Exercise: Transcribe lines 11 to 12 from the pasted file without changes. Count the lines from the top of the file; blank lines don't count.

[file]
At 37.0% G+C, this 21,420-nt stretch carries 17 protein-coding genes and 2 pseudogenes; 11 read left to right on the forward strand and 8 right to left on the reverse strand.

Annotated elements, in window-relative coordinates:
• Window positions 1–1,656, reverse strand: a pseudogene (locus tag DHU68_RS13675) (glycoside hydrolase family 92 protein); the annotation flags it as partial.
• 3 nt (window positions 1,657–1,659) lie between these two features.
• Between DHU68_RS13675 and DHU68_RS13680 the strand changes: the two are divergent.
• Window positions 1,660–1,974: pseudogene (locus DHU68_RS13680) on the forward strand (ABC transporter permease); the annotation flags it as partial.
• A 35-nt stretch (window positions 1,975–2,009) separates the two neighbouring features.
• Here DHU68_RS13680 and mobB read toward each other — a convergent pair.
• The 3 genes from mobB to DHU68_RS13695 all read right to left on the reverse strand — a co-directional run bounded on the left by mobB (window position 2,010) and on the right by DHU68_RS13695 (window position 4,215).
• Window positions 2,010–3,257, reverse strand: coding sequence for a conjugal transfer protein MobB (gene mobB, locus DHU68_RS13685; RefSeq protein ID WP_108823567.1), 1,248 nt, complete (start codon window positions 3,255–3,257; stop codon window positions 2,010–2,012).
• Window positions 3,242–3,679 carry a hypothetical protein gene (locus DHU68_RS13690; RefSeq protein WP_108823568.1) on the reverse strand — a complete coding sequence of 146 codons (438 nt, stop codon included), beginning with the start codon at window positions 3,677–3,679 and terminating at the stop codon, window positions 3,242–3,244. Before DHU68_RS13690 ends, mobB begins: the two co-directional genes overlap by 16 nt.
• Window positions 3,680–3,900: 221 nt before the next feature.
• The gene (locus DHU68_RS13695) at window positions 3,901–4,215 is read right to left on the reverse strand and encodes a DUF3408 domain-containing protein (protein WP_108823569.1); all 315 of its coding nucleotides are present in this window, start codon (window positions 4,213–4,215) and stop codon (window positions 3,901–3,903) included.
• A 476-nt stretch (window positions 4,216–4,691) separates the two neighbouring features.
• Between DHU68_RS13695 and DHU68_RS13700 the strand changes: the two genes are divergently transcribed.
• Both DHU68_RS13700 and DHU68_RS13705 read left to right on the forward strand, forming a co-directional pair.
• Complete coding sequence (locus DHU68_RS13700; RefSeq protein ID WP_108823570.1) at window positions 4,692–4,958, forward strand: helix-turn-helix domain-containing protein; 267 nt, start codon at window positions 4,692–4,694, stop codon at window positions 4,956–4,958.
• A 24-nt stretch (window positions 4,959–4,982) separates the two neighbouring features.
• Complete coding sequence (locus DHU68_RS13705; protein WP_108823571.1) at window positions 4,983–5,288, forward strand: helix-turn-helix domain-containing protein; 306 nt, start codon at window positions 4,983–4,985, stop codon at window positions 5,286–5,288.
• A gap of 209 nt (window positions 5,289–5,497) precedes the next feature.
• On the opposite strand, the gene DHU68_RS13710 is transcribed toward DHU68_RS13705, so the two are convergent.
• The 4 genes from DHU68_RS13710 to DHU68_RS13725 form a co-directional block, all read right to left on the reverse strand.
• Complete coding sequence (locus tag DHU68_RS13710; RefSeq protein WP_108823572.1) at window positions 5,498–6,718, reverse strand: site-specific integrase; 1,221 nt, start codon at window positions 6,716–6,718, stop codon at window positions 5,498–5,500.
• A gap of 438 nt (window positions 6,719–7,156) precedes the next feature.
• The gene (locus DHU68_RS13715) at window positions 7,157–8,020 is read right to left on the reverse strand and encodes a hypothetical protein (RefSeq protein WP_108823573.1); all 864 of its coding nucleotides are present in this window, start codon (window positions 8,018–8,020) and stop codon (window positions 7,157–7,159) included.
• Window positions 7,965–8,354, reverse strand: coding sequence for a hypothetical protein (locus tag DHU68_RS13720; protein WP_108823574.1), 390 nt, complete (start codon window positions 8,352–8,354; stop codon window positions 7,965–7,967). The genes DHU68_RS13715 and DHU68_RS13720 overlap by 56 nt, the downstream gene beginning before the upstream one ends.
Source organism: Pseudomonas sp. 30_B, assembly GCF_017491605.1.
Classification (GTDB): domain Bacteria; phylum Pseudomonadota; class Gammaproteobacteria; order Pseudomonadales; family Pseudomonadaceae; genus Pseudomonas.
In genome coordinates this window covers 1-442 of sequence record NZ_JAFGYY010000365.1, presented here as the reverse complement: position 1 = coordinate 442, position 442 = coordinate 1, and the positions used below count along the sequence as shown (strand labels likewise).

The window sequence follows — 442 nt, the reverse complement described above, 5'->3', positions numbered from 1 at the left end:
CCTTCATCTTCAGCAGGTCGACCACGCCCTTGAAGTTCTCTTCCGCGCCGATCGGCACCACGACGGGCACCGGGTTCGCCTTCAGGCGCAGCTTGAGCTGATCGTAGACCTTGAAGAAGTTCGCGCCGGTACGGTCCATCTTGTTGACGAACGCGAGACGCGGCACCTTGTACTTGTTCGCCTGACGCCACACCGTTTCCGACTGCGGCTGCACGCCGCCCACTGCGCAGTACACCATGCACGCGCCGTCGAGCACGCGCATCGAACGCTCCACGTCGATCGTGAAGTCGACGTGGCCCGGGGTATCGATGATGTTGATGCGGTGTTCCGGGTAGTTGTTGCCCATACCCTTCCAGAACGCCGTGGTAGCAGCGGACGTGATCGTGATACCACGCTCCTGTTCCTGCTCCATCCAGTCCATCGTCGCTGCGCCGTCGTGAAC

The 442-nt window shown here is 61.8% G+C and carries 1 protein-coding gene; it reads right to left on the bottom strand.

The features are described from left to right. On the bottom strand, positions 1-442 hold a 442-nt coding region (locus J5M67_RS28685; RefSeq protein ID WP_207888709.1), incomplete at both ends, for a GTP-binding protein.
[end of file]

• Window positions 3,242–3,679 carry a hypothetical protein gene (locus DHU68_RS13690; RefSeq protein WP_108823568.1) on the reverse strand — a complete coding sequence of 146 codons (438 nt, stop codon included), beginning with the start codon at window positions 3,677–3,679 and terminating at the stop codon, window positions 3,242–3,244. Before DHU68_RS13690 ends, mobB begins: the two co-directional genes overlap by 16 nt.
• Window positions 3,680–3,900: 221 nt before the next feature.